Veregy is an engineering and energy services company (ESCO) that creates pathways to eco-friendly building and systems optimizations, generating significant immediate and future energy savings. With more than 450 employees operating across the country, Veregy offers energy efficiency upgrades, performance contracting, commissioning, controls, engineering services, solar generation, and battery storage to clients in both the public and private sectors. Harris Williams recently advised Veregy, a portfolio company of Bow River Capital Partners, on its sale to Court Square Capital Partners.
Here, Luke Semple and Drew Spitzer, both managing directors in the Energy, Power & Infrastructure Group, share their thoughts on the ESCO space, what made Veregy such an attractive acquisition, and what other investors interested in this space should consider.
What makes this an appealing space for buyers and investors?
Semple: In the past decade, and particularly the past few years, environmental sustainability has become an increasingly bigger concern around the world. This has led investors to shift their attention away from traditional fossil fuel companies to those involved in the transition to clean, renewable energy. As the market has evolved, ESCOs have emerged as key players in the implementation of not only energy efficiency initiatives, but also on-site renewables, storage, and other distributed energy infrastructure. It’s all intended to move the needle on sustainability in a significant way.
Spitzer: The ESCO market is growing fast—it’s worth $8 billion to $10 billion right now in the U.S. alone. It also offers a lot of white space, as customers seek to control rising energy costs, figure out how to get the most out of outdated buildings, and roll out a broad range of sustainability initiatives. Think about aging buildings, for example. More than half of commercial buildings in the U.S. are 40-plus years old, and more than 80% of commercial buildings are at least 20 years old. Veregy works extensively with public schools. The General Accounting Office (GAO) recently released a study showing that more than 50% of public schools require an upgrade or replacement of major building systems such as HVAC.1 This kind of aging infrastructure requires the significant maintenance and repair activities that ESCOs provide.
What made Veregy especially attractive?
Semple: Veregy is a great example of platform-building in the ESCO space. The company was built through a series of acquisitions, and it has become very successful in leveraging best-in-class capabilities of each of the component businesses, and extending these capabilities across regions and the company’s customer base. That has driven exceptional revenue growth, profitability, and free cash flow. Even with all of this growth, the company still has a great opportunity for geographic and capability expansion through M&A.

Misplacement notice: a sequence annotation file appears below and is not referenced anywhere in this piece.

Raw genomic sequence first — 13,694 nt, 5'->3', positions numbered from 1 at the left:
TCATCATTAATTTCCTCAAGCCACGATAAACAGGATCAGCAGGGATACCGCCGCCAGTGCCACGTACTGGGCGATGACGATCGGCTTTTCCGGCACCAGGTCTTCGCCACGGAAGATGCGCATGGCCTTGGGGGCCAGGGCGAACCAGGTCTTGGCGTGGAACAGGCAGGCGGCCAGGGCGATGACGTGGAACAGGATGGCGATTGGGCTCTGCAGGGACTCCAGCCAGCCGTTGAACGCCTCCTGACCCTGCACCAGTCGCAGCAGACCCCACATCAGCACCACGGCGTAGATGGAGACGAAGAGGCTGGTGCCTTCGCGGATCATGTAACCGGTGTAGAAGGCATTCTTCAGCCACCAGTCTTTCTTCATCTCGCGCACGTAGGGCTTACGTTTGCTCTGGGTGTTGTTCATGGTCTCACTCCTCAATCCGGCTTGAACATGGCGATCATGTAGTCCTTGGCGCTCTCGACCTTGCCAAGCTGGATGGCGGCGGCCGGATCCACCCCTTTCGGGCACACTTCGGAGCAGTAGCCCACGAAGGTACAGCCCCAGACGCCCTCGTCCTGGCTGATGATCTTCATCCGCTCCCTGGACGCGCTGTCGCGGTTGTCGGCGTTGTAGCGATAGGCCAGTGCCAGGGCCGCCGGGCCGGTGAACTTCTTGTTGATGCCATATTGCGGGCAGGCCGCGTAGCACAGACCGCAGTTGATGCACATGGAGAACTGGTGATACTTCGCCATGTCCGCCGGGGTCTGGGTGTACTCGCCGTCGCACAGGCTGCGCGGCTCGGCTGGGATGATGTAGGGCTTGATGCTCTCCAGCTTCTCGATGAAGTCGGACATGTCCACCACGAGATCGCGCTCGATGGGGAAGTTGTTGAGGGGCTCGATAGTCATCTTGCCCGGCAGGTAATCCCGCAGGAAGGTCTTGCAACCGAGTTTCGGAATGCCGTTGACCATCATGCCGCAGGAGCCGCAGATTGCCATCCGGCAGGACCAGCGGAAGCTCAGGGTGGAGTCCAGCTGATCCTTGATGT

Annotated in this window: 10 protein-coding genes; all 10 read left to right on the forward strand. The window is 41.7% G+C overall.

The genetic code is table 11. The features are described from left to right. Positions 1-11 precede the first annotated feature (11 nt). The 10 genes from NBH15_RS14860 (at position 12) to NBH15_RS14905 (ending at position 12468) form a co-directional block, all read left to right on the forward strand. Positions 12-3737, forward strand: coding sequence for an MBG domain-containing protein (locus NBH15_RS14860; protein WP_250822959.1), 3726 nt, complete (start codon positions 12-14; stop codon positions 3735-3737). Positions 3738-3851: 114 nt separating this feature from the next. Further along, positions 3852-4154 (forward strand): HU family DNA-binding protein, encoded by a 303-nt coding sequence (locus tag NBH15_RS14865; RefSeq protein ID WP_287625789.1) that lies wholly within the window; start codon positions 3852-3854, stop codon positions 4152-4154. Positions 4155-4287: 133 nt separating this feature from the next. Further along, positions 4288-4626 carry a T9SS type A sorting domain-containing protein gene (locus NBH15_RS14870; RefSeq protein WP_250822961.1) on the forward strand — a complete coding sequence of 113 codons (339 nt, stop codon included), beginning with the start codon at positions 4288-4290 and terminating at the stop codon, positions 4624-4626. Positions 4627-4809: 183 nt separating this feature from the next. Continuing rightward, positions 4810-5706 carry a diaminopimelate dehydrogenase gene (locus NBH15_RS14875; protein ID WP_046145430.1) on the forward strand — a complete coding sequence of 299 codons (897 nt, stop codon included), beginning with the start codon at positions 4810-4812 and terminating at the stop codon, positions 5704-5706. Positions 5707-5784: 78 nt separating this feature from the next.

Spitzer: The comprehensive solution mix Veregy offers is a differentiator. It provides a full suite of energy solutions across the building lifecycle—from facility services, engineering solutions, and distributed and renewable energy solutions, to smart building and systems integration and energy-efficient solutions. Veregy’s energy efficiency solutions are especially attractive to the many schools and municipal operations across the country, which are often housed in aging facilities but lack the budgets for capital improvements. Veregy can bring in the expertise and technologies to help these customers squeeze the most out of this outdated infrastructure without the cost associated with replacing existing equipment. Another thing that sets Veregy apart is its proprietary integrated building and energy management software system, which enables customers to further optimize their energy savings on an ongoing basis via real-time monitoring and controls. That’s something none of Veregy’s local or regional competitors can offer.
What advice do you have for other investors interested in the space?
Semple: There are great tailwinds in the ESCO space, and those will likely strengthen as the energy transition continues to gain steam. There’s plenty of potential growth in the market as well as a lot of white space for a new platform to tap into. Investors should consider how they can learn from Veregy’s success and build a robust platform that would allow them to capitalize on the areas with the strongest demand.
Spitzer: One particularly interesting play for investors could be building the capabilities to offer energy as a service—providing the expertise and upfront capital to implement and run the associated equipment and charge customers for only the energy they use. That would be a really attractive value proposition for the many, many potential customers with older facilities that could replace energy-inefficient infrastructure with new equipment without having to own it—and still get the significant energy savings.
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